Why has it developed and continued?
Feminism is the simple belief that all people deserve to be considered equal in all realms. It is the perspective that we allow false beliefs about gender differences to divide us, and it is the belief that we are all part of the same race—the human race. This includes not only gender but other many other sorting principles. Humans are the only species that separate and deride people for disabilities, skin color, height, weight, sexual orientation, etc.
It is the belief that every girl on this planet deserves to be educated as does every boy, that every girl on this planet deserves to be respected and to respect herself, that each group has equal opportunities for meaningful work, for family, and to live fully without overt or covert harassment. It is about equalizing power, and that part is not so easy for those who may have to relinquish some of their power to dominate or abuse. Yet relinquishing power may lead to gains that outweigh the potential loss.
This evolving change is of psychological benefit to men as well as to women. Just as one learns to be a woman, one learns to be a man. This can impede learning to become most fully and authentically who each of us can become. It can narrow choices and create a fake self, behind which the more authentic self hides until it shrivels or dies. As it places many burdens on women, so it does for men. Pre-feminist gender roles place the burden on men to deny or hide feelings among other demands, to always be strong or stronger than females. Such quashing of ordinary and normal feelings can lead to many psychological problems, such as depression, anxiety and even suicidality in some cases.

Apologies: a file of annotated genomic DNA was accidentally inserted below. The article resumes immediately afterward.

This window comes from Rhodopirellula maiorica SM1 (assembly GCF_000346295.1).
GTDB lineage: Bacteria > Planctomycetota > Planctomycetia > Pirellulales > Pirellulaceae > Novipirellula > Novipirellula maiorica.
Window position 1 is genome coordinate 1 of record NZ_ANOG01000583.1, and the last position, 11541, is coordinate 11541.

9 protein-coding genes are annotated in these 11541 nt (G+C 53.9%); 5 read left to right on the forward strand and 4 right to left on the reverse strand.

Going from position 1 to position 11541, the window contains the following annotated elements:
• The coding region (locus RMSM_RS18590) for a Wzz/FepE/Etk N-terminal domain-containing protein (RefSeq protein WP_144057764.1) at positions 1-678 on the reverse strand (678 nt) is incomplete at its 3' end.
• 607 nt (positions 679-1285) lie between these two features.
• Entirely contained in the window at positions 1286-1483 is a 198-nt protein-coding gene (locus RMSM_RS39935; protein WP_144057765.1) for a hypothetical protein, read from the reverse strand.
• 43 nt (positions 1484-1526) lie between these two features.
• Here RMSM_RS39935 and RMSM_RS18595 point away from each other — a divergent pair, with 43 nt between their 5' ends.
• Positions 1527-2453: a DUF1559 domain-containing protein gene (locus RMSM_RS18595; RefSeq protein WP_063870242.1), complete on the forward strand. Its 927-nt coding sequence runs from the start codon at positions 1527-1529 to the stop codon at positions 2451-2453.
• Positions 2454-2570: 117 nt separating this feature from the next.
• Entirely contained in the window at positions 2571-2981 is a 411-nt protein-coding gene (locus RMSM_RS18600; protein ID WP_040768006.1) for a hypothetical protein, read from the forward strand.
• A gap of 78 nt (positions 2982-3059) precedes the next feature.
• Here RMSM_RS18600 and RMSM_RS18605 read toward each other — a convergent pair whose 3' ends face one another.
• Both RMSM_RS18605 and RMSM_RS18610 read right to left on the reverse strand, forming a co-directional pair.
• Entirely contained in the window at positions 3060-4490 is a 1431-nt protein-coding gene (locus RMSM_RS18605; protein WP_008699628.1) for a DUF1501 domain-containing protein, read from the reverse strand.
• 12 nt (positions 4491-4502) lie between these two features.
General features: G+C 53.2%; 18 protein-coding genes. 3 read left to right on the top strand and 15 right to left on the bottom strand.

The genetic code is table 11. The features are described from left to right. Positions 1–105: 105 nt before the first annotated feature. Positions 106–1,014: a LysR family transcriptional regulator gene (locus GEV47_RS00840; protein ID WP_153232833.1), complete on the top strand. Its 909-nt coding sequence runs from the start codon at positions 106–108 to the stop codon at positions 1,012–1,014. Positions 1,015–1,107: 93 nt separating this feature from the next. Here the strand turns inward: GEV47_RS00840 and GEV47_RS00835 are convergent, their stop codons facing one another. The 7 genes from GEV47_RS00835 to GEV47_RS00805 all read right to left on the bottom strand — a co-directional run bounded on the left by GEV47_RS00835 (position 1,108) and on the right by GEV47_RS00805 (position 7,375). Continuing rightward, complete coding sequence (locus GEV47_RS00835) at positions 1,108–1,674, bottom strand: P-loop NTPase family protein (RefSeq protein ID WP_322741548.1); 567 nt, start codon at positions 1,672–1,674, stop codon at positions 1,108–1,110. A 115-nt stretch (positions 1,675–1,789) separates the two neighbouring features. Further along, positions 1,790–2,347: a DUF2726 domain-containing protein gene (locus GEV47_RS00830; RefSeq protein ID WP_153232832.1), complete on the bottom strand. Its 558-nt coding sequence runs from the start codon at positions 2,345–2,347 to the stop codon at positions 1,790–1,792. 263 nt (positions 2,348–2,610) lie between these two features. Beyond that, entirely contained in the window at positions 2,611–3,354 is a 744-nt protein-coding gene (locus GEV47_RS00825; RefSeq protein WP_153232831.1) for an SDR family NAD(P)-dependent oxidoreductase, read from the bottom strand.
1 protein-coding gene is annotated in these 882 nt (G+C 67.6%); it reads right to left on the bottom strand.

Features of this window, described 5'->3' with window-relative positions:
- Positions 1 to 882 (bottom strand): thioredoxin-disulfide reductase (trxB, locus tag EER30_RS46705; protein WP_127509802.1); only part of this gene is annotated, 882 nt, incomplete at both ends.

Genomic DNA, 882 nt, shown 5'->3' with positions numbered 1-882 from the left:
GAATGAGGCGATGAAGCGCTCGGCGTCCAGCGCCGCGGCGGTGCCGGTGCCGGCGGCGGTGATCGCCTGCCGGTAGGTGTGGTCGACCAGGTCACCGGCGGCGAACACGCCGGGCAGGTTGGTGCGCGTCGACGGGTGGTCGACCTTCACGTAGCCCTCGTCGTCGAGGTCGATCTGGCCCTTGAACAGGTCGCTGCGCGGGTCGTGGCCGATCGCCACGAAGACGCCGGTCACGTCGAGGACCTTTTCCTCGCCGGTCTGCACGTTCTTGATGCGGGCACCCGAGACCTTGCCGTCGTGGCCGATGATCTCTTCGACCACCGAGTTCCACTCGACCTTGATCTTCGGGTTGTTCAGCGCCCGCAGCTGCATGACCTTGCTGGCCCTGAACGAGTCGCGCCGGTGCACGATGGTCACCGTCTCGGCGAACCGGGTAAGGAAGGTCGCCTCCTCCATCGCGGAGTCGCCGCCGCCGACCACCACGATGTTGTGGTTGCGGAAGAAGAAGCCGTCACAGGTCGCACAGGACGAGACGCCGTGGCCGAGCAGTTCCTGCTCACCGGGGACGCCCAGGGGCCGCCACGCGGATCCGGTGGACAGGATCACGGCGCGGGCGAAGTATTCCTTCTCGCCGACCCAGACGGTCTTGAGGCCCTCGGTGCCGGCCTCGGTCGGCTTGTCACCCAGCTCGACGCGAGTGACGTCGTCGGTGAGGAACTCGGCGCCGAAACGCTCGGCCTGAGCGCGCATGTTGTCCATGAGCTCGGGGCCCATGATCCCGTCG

For both women and men, feminist psychology brings to the fore and includes a gender analysis and attempts to free clients from the prison of gender. Many pre-feminist approaches to psychotherapy have emphasized the importance of authenticity, but none has offered a gender analysis as central to its emergence.
Here are some of the tenets of feminism stated a little differently. Do not hit, shoot or bomb anyone. Do not objectify or identify people for the physical body in which they were born. Pay attention instead to whether they have a good mind and a good heart. The body is temporary and always changing. Do not sell female bodies to men. Do not ridicule, shame or threaten women or weaker individuals.
Western psychology was imbued with patriarchal values until the arrival of feminist psychology in the early 1970s. As a result of that development, there is a good chance, if we survive as a species, that we are evolving out of patriarchy and that feminist therapy is part of the evolution of psychotherapy from the patriarchal gaze.
Kaschak, E. (1992), Engendered Lives: A New Psychology of Women’s Experience